#509  from Innovative Leader Volume 10, Number 1          January 2001

Developing a People-Smart Organization
by Mel Silberman, Ph.D.

Dr. Silberman is Professor of Adult and Organizational Development at Temple University and President of Active Training,  609-924-8157 (www.activetraining.com).  He is author of 101 Ways to Make Training Active, Active Training, and 101 Ways to Make Meetings Active (Jossey-Bass, San Francisco, 1995, 1998, 1999). This article is adapted from his latest book, PeopleSmart: Developing Your Interpersonal Intelligence (Berrett-Koehler, San Francisco, 2000).   

All your employees need to be people smart.  No matter what someone’s function is, everyone in today’s workforce is in the people business!  It used to be said that some people were in the business of working with people and some of us were in the business of working with facts, figures, and machinery.   But the people business is no longer the domain of the few.  It now includes everyone.

What Does It Mean to Be People Smart?

Ask the person on the street what it means to be people smart, and you are bound to hear many who have this picture: “Oh, that’s a person who is really a smooth operator… a person who knows how to get others to join his side.” A different picture you might get is someone who is  “personable…friendly… fun to be with.” 

While few people would complain about having those two attributes, they represent a very limited view of what it means to be gifted with people. Being people smart is a multifaceted competence.  It is not limited to our political skills or our social graces but includes a wide range of abilities.  They are:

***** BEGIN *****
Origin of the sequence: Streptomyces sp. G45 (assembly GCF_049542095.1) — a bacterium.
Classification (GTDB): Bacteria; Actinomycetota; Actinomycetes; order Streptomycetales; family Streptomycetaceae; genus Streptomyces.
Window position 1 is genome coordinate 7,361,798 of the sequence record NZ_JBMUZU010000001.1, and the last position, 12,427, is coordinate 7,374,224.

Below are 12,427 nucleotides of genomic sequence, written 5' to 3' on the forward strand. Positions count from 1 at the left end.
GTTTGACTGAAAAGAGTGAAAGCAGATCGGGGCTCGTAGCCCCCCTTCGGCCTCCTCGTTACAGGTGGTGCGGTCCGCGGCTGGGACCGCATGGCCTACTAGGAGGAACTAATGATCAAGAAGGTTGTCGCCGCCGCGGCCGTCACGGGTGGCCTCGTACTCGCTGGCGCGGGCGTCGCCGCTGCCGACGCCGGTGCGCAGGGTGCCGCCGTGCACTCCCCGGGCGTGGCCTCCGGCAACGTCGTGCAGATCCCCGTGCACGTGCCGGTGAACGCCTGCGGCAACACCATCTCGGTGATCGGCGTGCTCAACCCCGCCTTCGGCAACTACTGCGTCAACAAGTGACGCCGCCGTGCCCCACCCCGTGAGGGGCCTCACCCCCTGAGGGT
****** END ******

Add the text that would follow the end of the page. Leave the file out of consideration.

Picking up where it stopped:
Understanding People

People-smart individuals listen actively, empathize with someone’s feelings, and acknowledge his or her viewpoint.  That not only helps them to be appreciated but also works to draw out information they need to figure out what makes the other person tick.  They ask questions to clarify what someone is saying when he is confusing. They also realize that understanding others goes beyond the words they speak.   They know how to interpret the unspoken.  Finally, they are expert at reading other people’s style and motives.

  Expressing Yourself Clearly

People-smart individuals know how to get their message across so it’s understood. When people go on and on to make a point, they simply have no effect on other people. Those who are people smart get to the point when brevity is required, yet give just enough detail so that other people are not confused.   They can also sense when the other person has not understood them and can quickly rephrase what they are saying.

  Asserting Your Needs